Joan Merriam: ‘Listening’ to your dog
“Sit!” “Come!” “Good dog!” “Bad dog!” These are some of the most common words we use when interacting with our canine friends — and of course, we assume our dogs understand.
We expect our dogs to listen to us, but by and large we humans do a pretty poor job of “listening” to our dogs. Dog behavior is both mysterious and complex, and much of the time we base our understanding on uninformed observations we take as fact.
Tail wagging? The dog is happy. Growling or snarling? The dog is aggressive. Barking? The dog hears or sees something unfamiliar, or is being intentionally annoying. Yawning? The dog is sleepy.
The problem is, none of these assumptions is necessarily correct. If you want to truly “listen” to your dog — that is, understand what he’s trying to communicate — you need to understand a little about canine behavior.
Looking for a sign
So, let’s start with the most obvious signal: a wagging tail. Yes, it’s most often a sign of a happy, relaxed dog, but not always. If the tail is in about the halfway position and is waving either slowly or quickly, it’s a sign of happiness or anticipation.
Be careful, however, if the dog’s tail is erect like the sail on a ship: no matter if it’s quiet or wagging furiously, this could mean that either the dog is excited and ready for play, or that he’s signaling hostility.
How can you tell which is which? Look at what else he’s saying with his body language. Take ears, for instance: if they’re pinned back, it means the dog is either fearful or submissive — and a fearful dog can easily morph into an aggressive one.
The same is true of eye contact: if a dog is standing with her tail held high and not moving, with her ears laid back, and she’s either avoiding direct eye contact or giving you the if-looks-could-kill stare, an antagonistic action could be next on her agenda.
You can see by these examples that dog communication isn’t always easy to read, especially if you’re just observing a single behavior; rather, try looking at the constellation of behaviors to figure out what’s really going on.
Understanding the signals
Let’s go back to the tail. Most people know that when a dog’s tail is tucked under, it’s a signal of fear — but did you know that it can also be a sign of deference or submission? You have to observe the whole dog to tell which it may be.
Ears are another indicator of what a dog is trying to tell you. Ears that are either slightly back or forward and relaxed means the dog is being friendly, but if they’re either pulled back against its head or pushed forward (ears “pricked”) the dog may be showing excitement, assertiveness, or antagonism.
So, look at his eyes. Closed or squinted? Wide open? Looking at you softly? All of these are signs that the dog is feeling relaxed and friendly. A hard stare or refusing to look at you at all can be danger signals. And a tough, eye-to-eye stare with another dog probably indicates a battle for dominance.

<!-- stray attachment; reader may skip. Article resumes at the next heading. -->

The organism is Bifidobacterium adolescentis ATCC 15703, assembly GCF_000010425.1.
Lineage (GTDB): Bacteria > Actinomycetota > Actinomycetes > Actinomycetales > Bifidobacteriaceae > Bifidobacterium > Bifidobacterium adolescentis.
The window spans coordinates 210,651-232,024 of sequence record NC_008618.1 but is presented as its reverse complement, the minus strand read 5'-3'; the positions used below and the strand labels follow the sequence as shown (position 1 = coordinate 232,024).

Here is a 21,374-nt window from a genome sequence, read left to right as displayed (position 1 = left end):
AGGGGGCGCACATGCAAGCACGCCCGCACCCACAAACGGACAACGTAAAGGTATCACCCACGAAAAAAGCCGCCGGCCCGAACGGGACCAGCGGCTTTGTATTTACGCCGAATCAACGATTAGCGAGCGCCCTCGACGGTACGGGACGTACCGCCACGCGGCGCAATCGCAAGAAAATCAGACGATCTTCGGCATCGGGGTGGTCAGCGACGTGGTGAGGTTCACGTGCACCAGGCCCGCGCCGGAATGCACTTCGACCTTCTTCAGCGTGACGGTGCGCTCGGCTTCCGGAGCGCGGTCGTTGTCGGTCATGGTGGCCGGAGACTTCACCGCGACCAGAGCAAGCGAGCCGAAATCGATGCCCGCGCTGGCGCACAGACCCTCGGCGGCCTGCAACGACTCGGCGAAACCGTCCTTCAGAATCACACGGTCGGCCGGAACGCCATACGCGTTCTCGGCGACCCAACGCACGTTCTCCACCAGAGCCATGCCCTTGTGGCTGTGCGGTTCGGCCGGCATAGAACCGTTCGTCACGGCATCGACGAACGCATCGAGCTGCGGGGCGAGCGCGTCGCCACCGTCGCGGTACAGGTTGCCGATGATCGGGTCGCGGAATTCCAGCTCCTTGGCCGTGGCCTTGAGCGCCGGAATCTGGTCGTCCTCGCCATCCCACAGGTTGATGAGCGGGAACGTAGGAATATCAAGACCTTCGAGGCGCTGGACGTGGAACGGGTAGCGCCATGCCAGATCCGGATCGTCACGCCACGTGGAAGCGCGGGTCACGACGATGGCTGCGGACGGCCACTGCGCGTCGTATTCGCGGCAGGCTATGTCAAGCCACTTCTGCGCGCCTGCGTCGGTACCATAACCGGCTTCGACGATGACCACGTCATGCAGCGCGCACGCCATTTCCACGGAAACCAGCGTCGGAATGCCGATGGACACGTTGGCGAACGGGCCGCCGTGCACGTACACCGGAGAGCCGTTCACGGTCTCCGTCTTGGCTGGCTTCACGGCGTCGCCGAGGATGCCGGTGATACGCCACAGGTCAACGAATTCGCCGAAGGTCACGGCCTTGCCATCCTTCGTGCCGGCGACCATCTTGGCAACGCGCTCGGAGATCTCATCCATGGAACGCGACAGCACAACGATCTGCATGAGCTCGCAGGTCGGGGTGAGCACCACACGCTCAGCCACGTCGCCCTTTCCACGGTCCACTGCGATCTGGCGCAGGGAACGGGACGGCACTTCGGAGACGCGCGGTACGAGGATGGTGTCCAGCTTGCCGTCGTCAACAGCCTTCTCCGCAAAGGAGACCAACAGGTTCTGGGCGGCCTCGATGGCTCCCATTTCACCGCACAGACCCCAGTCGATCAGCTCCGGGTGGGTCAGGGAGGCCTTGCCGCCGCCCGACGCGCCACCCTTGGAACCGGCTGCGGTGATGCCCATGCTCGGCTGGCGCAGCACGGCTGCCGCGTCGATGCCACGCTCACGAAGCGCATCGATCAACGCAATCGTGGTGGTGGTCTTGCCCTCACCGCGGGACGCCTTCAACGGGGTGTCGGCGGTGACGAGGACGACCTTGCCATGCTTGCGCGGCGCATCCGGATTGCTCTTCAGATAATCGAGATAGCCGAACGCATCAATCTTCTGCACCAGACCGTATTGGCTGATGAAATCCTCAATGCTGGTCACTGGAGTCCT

We all know that a dog who’s growling or whose lips are pulled back in a snarl is being aggressive, right? Wrong!
Often, dogs who are playing will growl and snarl in ways that may lead you to think they’re bent on killing each other, but it’s all part of the play ritual. (You need to step in, however, if that “play” appears to be getting out of hand, or becomes too intense.)
Dogs whose lips pull back into a classic “grin” when they look at you could be sending a signal of either submissiveness or fear, but if the lips appear to be puckered and pushed forward in a snarl, it’s usually a sign of aggression. Dogs that are yawning or licking their lips aren’t necessarily either tired or hungry: both of these behaviors can also indicate stress or fear.
Generally, a dog whose hackles are raised is aroused in some way, but it’s not always a sign of aggression: sometimes dogs’ hackles will become erect if she’s fearful or uncertain, or if she’s engaged in play with another dog.
If a dog’s body position is tall and erect, it’s usually an expression of confidence; be careful, however, if that posture moves forward into a lean — especially when combined with raised hackles — as this can signal aggressiveness. If on the other hand, the dog is leaning backward, is looking away, has his ears pulled back and has either a tucked-under or wagging tail, he’s being submissive.
And then there’s barking, to which I could devote an entire column and still not touch on everything. Again, you need to know what’s going on with not just the rest of the dog’s body, but with his exterior circumstances.
Dogs who are lonely, confined, anxious, or afraid can bark nonstop, whereas barking that begins and ends fairly quickly usually means an alert. Dogs do not bark just to bug us—they’re trying to tell us something!
In a future column, I’ll talk about what our own body language says to our dogs … but in the meantime, remember that “listening” to our dogs means paying attention to everything they’re saying!
Joan Merriam lives in Nevada County with her Golden Retriever Joey, her Maine Coon cat Indy, and the abiding spirit of her beloved Golden Retriever Casey in whose memory this column is named. You can reach Joan at firstname.lastname@example.org. And if you’re looking for a Golden, be sure to check out Homeward Bound Golden Retriever Rescue.
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